However, this being said, there are a significant amount of generic or lacklustre moments on DROGAS Light and, at the worst of times, some moments that are pretty hard to get through.  Promise comes to mind as one of the earliest examples.  The beat on this track is simple not to the point of sounding stripped-back or minimal, but to the point of simply sounding tired and boring after only a short period of time.  Lupe’s auto-tuned crooning, which is performed rather clumsily, is quite noticeably inspired by Future, but conveyed in a much less interesting and accessible fashion.  His bars and flow on this track are also very reminiscent of Migos, but this is nothing new given the Atlanta trio’s profound impact on the current trap scene.  Promise seems, overall, to be Lupe’s attempt at a trap banger with plenty of pop appeal, given that he seems to just throw as many trap clichés into a melting pot as possible and hope that this yields good results.  The end product, however, is evidently lacking in thought and comes across as stale and uncreative filler at best.  A significant amount of other cuts on here come across as filler also.  Lupe’s incredibly repetitive sung vocals on City of the Year go down poorly, especially when delivered over one of the least interesting beats on the entire record.  Rondo’s feature on this cut doesn’t redeem it either; in fact, his appearance arguably marks the point where the track goes from being boring to borderline unbearable.  The distorted effect on his vocals sounds dreadful and is actually quite hard to listen to, even more so given his awkward emphasis on certain syllables that jars the listener at points.  Plenty more tracks on here could be scrutinised to within an inch of their lives, but they largely suffer from many of the same ills, so this seems redundant at this point.  Pick Up the Phone and Wild Child, however, are worth briefly mentioning given that they are both of a similar vein and account for two of my least favourite songs on this entire project.  Both attempt a pop rap sound that would maybe go down well with the ‘soccer moms’ of white suburban America, but display an incredible misstep to Lupe fans who were hoping for the focus and detail of Tetsuo & Youth to make a reappearance on this project.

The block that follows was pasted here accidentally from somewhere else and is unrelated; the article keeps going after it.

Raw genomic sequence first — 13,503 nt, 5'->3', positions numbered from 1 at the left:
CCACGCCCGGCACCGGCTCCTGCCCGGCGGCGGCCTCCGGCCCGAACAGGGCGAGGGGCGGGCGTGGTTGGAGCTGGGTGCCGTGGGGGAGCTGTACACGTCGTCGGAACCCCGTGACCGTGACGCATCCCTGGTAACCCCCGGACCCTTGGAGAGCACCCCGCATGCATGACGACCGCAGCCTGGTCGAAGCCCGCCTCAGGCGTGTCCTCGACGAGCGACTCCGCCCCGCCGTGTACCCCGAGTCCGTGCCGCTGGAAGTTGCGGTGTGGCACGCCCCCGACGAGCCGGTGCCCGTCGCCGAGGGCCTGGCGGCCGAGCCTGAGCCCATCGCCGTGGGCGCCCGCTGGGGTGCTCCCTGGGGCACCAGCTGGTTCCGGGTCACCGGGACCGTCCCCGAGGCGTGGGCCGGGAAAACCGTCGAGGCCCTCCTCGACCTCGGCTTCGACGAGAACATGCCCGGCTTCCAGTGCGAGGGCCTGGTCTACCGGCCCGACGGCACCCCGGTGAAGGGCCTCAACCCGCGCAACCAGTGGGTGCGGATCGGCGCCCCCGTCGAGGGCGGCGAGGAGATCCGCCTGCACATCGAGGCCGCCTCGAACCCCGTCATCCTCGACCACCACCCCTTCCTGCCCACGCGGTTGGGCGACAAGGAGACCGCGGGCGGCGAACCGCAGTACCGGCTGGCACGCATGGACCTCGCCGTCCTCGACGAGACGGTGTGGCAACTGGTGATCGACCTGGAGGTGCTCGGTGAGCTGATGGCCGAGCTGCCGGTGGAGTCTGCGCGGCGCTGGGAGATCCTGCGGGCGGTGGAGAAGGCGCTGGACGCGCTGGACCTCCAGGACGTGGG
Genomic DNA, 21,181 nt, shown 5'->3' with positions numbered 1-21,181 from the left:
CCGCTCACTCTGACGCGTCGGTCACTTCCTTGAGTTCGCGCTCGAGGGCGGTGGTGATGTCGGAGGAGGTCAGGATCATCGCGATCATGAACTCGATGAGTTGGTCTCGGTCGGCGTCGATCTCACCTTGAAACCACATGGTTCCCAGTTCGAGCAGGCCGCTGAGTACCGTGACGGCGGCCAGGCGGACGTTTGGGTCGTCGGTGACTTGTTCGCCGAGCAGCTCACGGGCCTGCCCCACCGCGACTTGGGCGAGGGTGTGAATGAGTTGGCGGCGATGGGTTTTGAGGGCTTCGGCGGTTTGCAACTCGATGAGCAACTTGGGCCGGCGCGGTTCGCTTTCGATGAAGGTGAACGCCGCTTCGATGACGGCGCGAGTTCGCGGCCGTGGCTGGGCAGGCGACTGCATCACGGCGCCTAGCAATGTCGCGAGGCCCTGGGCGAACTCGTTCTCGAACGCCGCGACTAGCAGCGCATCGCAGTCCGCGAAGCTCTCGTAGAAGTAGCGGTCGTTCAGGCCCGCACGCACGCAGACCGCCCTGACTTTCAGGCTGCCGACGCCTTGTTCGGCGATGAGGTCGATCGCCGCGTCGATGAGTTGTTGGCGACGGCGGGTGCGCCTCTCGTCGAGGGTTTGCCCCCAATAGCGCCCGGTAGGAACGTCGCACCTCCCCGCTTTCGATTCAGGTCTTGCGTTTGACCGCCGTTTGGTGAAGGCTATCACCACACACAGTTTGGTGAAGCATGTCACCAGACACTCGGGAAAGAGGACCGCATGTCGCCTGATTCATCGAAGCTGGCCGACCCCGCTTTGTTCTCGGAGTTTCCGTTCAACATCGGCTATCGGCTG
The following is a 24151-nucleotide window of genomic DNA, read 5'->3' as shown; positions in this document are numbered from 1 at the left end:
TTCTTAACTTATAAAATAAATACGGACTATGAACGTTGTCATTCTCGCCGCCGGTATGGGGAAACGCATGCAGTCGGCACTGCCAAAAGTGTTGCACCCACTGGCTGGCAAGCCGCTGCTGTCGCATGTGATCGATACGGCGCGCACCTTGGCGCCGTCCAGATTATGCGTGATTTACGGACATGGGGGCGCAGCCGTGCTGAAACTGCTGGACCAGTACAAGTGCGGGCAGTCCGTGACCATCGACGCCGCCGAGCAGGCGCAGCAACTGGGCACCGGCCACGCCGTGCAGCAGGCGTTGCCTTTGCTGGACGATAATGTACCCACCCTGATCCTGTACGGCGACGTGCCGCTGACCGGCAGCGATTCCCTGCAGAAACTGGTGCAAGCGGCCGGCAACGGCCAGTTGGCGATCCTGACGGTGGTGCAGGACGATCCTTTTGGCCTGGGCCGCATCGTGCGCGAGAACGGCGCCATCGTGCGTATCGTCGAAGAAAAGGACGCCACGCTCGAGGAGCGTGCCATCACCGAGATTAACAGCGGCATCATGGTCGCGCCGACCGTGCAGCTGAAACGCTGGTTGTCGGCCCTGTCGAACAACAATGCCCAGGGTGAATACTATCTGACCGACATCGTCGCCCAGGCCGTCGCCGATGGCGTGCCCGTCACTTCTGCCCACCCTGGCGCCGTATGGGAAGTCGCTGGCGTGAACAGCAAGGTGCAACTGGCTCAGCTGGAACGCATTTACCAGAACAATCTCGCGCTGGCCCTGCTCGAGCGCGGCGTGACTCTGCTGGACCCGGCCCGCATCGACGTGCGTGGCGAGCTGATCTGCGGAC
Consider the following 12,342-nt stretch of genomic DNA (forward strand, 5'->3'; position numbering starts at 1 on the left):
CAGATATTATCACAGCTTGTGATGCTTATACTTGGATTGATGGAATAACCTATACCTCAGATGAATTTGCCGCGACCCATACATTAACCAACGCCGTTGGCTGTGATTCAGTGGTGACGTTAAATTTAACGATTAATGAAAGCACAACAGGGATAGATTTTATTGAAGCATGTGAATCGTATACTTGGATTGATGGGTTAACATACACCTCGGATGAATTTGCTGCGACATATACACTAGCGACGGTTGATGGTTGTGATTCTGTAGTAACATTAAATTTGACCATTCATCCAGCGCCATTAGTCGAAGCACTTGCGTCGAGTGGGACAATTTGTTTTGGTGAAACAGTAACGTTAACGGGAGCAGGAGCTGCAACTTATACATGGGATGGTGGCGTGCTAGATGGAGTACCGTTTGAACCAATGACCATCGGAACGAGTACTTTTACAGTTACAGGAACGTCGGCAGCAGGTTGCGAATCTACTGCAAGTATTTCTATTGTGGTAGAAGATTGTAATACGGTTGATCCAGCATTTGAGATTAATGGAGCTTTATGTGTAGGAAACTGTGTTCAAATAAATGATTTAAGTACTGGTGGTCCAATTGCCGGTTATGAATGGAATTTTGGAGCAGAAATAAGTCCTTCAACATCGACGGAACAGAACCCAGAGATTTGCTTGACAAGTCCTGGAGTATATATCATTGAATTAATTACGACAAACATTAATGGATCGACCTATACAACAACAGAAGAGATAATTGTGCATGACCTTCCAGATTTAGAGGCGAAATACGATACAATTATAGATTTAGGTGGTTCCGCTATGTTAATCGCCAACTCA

DROGAS Light ultimately amounts to a sloppy compilation of throwaway tracks that were perhaps best left in the bin.  A significant portion of this album comes across as Lupe throwing shit against a wall and seeing what sticks.  To be fair, whilst the band moments on this record are incredibly easy to tear into, there are a fair share of stand-out moments that come across rather well.  However, this also brings into question the hour-long runtime of this project, as it could have made for a better album were the worst cuts left out.  The results would by no means be a massively impressive project, especially as a follow-up to Tetsuo & Youth, but it could have at least made for a decent 40-minute album, as opposed to this, perhaps Lupe’s worst release to date.  I cannot say that DROGAS Light bodes well for its successors, DROGAS, which is scheduled for a release further into the year, or the final album of this trilogy.  Unfortunately, DROGAS Light isn’t a welcoming comeback for the rapper after his supposed retirement and I can only hope that the quality of the tracks on here doesn’t continue over to Lupe’s next two releases.  Then again, if he was comfortable enough with this release to award it a 7/10, the future isn’t looking much brighter.

 

The Vinyl Verdict: 4.5/10